Charities have warned people are being ‘cast adrift’ and ‘forgotten by the government’ after the major announcement was slipped online after 7pm last night
The entire Covid shielding programme has been “closed” for good in an announcement slipped out at night during a Cabinet reshuffle.
Clinically extremely vulnerable people will “not be advised to shield again” in future despite fears of a huge winter wave, said the statement uploaded to the government website after 7pm on Wednesday.
Furious charities today raised fears disabled and immunosuppressed people will be “cast adrift” – while others will feel “yet again forgotten by the government”.
Some 3.8million vulnerable people were advised to shield during England’s third lockdown, going outside only for exercise or health appointments.
That guidance was paused on April 1, and on July 19 people were told they could follow the same rules as the rest of the population.
But the ‘Shielded Patient List’ was retained for future use and ex-shielders were given special tips, such as only meeting vaccinated people.
Last night, however, the government announced there will no longer be “centralised guidance” for clinically extremely vulnerable people.
Ex-shielders will receive a letter from the government informing them of the decision “in the coming days”.
The statement from the Department for Health and Social care said: “The government will continue to assess the situation and the risks posed by COVID-19 and, based on clinical advice, will respond accordingly to keep the most vulnerable safe.
“Individuals should consider advice from their health professional on whether additional precautions are right for them.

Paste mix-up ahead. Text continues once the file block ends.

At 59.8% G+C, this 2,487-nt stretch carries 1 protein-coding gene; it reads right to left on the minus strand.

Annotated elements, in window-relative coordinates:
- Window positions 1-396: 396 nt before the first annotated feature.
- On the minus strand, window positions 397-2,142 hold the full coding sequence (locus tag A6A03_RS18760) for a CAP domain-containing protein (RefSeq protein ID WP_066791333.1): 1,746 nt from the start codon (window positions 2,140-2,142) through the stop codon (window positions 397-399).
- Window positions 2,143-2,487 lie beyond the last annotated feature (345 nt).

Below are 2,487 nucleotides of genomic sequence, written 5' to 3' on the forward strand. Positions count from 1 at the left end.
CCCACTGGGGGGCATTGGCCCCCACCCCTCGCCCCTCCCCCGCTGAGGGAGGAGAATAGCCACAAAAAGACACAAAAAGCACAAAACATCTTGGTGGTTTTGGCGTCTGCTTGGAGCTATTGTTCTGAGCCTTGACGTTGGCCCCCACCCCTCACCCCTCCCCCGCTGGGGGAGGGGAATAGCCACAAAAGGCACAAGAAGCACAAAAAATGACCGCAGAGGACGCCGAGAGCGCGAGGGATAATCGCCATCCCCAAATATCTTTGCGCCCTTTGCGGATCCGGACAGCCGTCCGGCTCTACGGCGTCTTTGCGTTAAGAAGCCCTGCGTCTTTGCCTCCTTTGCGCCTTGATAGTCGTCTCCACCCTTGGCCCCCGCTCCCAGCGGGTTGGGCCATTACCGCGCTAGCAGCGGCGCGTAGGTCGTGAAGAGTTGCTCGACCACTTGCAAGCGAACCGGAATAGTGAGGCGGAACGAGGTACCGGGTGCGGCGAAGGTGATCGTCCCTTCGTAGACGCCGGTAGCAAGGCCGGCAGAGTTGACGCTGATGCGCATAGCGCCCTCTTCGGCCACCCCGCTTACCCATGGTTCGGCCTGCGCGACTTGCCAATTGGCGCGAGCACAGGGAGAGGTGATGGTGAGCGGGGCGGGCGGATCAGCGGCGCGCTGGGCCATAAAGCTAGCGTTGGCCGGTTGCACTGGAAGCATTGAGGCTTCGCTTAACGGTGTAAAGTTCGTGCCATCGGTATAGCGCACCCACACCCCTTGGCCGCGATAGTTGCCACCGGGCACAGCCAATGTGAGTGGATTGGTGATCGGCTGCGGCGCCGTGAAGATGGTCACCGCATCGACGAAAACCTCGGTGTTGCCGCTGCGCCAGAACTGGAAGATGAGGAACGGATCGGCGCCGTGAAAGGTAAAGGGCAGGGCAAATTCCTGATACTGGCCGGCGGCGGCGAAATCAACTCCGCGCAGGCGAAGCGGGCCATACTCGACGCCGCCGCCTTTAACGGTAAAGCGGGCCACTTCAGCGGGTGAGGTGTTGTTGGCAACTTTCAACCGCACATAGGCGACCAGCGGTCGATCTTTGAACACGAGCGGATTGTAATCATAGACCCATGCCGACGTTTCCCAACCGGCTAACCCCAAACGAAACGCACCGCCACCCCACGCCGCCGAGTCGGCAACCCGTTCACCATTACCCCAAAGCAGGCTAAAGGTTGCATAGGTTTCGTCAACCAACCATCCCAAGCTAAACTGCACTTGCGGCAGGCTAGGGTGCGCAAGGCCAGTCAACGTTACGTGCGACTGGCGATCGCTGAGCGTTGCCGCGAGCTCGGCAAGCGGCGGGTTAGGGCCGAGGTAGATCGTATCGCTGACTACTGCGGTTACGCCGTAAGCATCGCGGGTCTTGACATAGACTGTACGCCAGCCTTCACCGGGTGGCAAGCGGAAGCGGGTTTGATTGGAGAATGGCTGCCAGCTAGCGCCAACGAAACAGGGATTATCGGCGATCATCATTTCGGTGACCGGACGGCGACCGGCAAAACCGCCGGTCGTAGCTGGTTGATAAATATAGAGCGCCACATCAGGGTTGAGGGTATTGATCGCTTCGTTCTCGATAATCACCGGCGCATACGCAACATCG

“This will move the country towards the situation pre-COVID-19, where people managed their own conditions with their health professionals, who know the needs of their individual patients best.”
It added shielding was “the right decision at the time” when little was known about the virus – but “was extremely restrictive and for some, had a significant impact on people’s lives and their mental and physical wellbeing.”
But Fredi Cavander-Attwood of the MS Society said: “With Covid cases expected to rise in the coming months, the Government’s decision to end the shielding programme now will leave many vulnerable people – including some with MS – feeling cast adrift.
“The programme helped vulnerable people access vital and timely support during the height of the pandemic, and removing it could make it more difficult to get help in event of another peak.
“The Government argue that most vulnerable people are now protected by vaccines and those that aren’t should consider personalised advice from their healthcare professional.
“But with such massive pressure on the NHS, we worry it is unrealistic for everyone to access the tailored clinical advice they need. Scrapping the shielding list also raises the question of how the Government will contact and protect vulnerable people quickly if needed in the future.”
James Taylor of disability equality charity Scope said: “To formally end the support offered by shielding just as we’re approaching winter, with the strong likelihood that Covid cases will surge, will make some disabled people feel, yet again, forgotten by the government.
“While it’s positive news that clinically extremely vulnerable people are being prioritised for booster vaccines, it’s vital that support remains in place for those who can’t get the vaccine or for whom it is less effective.
“We need reassurance that disabled people will be given the information and support they need to stay safe this winter.”
Henny Braund, Chief Executive of Anthony Nolan, said: “We are extremely disappointed that the shielded patient list is ending with no clear plans to provide support for immunocompromised patients.
“This news will be a blow to blood cancer patients who are vulnerable to Covid-19 because the vaccines are less likely to protect them.
“As Covid-19 transmissions remain high, Anthony Nolan is urging the government to fund more vital research into the vaccines, provide clear advice and support, and appoint a government lead for people who are immunocompromised.
“The government cannot leave these patients behind as society continues to open up.”